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So I am building a script to check for files with certain errors in a bunch of files, based on output from an SQL DB. The file with the error shall be sent to me via mail.

The problem is that when I try to send the mail, I get the message " 9: mutt: not found" Which does not occur, if I send the mail before the PATH variable is created.

The script looks as following:

JOB=$(sudo cat /tmp/sqltest.txt | awk '{ print $5 }')
DATE=$(sudo cat /tmp/sqltest.txt | awk '{ print $1 }')
CODE=$(sudo cat /tmp/sqltest.txt | awk '{ print $3 }')
PATH=$(grep ${CODE} /tmp/unzip/* | awk '{ print $1 }' | cut -d':' -f1 | head -n 1)
echo "File containing error message for job "${JOB}" at "${DATE}"" | mutt -a "/tmp/sqltest.txt" -s "Mail title" -- <mail@address>

In short, grep finds the file where the error code is, awk picks out the column with the path to the file, the column also comes with a timestamp which cut removes and head ensures that I only get one result, if the error is reported several places.

I can send the mail with mutt if I use it after variable CODE, instead of PATH, though I unfortunately need PATH instead of /tmp/sqltest.txt

Do you have any ideas on what might cause this?

share|improve this question
This is probably running outside of command line context. If the mutt executable lives in /usr/bin, then /usr/bin/mutt is the command you want, not just plain mutt – jim mcnamara May 8 '13 at 8:24
It's in /usr/bin/ What makes it weird to me is that it stops working after setting the PATH variable. Works if I put it just before. Also, it works if I fire the line straight from the terminal. With and without adding /usr/bin before – Mark Jenster May 8 '13 at 9:00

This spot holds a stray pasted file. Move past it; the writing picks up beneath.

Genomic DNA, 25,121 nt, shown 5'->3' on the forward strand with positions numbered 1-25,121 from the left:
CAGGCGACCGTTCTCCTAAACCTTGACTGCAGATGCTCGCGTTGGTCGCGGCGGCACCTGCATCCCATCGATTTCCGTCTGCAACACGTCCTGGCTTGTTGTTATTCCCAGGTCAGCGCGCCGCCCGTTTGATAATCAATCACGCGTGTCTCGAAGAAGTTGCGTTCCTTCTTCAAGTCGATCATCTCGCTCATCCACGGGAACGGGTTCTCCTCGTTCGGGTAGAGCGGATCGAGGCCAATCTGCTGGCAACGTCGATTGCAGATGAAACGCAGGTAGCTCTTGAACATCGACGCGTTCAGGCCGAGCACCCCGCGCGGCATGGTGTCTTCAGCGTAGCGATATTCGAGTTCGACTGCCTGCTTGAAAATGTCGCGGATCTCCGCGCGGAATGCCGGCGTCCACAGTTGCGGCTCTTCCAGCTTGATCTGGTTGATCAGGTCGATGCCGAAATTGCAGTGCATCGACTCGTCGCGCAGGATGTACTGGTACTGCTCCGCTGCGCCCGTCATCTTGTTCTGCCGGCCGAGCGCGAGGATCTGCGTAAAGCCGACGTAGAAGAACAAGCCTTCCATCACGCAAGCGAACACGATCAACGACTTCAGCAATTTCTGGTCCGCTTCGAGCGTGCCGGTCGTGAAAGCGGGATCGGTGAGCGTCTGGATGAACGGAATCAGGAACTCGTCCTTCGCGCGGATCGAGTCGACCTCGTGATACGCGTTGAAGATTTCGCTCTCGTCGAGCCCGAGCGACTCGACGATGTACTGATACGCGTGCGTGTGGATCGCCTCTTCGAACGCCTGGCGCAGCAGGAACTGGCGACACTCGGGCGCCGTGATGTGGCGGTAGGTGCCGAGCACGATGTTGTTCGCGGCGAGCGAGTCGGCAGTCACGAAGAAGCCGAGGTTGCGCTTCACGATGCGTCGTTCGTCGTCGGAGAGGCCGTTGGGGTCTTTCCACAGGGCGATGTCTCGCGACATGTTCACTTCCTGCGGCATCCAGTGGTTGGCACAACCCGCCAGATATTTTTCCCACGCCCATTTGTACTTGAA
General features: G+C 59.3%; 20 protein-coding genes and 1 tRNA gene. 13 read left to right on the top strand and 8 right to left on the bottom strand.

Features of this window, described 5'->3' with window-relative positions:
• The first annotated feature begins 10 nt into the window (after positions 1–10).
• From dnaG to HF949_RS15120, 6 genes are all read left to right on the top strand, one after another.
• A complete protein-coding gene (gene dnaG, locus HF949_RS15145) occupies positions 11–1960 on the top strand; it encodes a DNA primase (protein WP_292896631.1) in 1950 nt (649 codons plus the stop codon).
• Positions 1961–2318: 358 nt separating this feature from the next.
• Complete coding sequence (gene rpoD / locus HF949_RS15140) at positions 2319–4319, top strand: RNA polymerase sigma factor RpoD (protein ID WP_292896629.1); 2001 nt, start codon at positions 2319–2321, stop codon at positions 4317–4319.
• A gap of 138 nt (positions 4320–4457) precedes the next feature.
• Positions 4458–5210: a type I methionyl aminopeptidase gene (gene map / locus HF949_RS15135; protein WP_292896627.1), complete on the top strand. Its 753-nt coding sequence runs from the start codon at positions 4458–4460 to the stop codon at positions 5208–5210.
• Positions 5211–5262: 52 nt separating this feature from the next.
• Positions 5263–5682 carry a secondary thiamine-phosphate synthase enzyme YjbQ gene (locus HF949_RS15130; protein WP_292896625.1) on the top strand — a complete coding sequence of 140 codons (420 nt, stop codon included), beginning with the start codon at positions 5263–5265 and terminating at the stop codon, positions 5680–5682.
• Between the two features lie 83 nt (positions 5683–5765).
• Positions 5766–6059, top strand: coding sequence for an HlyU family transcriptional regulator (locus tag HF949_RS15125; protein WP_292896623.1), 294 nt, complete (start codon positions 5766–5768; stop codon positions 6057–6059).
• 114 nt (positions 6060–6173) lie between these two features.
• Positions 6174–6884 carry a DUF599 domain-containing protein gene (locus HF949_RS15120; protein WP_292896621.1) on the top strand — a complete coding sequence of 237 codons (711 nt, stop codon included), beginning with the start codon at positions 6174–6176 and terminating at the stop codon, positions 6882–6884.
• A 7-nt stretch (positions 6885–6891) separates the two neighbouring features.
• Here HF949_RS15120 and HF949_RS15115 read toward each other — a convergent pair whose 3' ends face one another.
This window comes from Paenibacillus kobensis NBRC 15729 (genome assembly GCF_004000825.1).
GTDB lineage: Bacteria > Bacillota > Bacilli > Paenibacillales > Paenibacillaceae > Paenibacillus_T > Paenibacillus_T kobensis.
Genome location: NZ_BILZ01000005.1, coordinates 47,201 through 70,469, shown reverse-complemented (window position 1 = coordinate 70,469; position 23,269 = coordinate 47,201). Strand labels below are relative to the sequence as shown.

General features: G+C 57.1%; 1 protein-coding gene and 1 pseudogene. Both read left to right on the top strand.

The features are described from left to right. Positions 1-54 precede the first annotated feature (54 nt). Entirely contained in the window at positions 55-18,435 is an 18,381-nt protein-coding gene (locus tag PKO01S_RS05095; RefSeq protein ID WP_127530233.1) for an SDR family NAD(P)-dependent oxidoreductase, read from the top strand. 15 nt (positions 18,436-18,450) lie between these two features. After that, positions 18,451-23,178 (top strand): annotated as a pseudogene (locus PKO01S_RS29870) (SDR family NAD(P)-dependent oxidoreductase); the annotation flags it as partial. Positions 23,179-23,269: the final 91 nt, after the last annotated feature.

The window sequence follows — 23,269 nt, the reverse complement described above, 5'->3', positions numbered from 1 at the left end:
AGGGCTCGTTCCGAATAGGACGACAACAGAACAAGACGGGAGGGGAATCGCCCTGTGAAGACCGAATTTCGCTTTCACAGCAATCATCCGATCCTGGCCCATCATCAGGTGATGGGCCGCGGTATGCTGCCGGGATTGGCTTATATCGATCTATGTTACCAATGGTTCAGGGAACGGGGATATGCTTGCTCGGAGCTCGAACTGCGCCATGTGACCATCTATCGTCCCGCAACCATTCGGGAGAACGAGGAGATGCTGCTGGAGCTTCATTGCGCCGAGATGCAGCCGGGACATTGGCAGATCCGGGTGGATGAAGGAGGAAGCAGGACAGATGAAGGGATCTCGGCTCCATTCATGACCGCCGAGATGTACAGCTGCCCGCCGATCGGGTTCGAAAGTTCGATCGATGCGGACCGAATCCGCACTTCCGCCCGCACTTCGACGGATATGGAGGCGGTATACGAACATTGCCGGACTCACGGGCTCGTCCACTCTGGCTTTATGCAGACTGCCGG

That is what was meant by 'command line context'. And changing PATH is probably just what is breaking it. Please post the output of echo $PATH when the script does not work. Put the echo command IN the script. Just for now. Please note: The simplest script change is what I suggested: /usr/bin/mutt – jim mcnamara May 8 '13 at 9:33
Change the line setting the PATH to PATH=$(grep ${CODE} /tmp/unzip/* | awk '{ print $1 }' | cut -d':' -f1 | head -n 1):${PATH} – devnull May 8 '13 at 9:43
That seemed to do it, devnull. Would you please post it as an answer? I would like to upvote for this one. Also, could you give a description of what's happening with the part you added? I haven't used it myself before. EDIT: Changing the file I wanted to attach to the mail to ${PATH} gave me the following error: Can't stat /tmp/unzip/File.log:/usr/local/bin:/usr/bin:/bin:/usr/local/games:/usr/games: No such file or directory – Mark Jenster May 8 '13 at 10:23
up vote 2 down vote accepted

What we got here is a classic case of trying to use an environment variable (and a pretty important one !) : just use another variable name to get rid of the error. As some suggested, it is good practice to try to avoid full-uppercase variables.

Environment Variables There is a couple of environment variables inside Bash, PATH being one of it. You can get the list of both environment and shell variables using the set command.

Source : Environment Variable on Wikipedia

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You can simply add the output obtained by command substitution to the PATH.

Change the line setting the PATH to

PATH=$(grep ${CODE} /tmp/unzip/* | awk '{ print $1 }' | cut -d':' -f1 | head -n 1):${PATH}

The change in PATH would be valid for the duration of the script.

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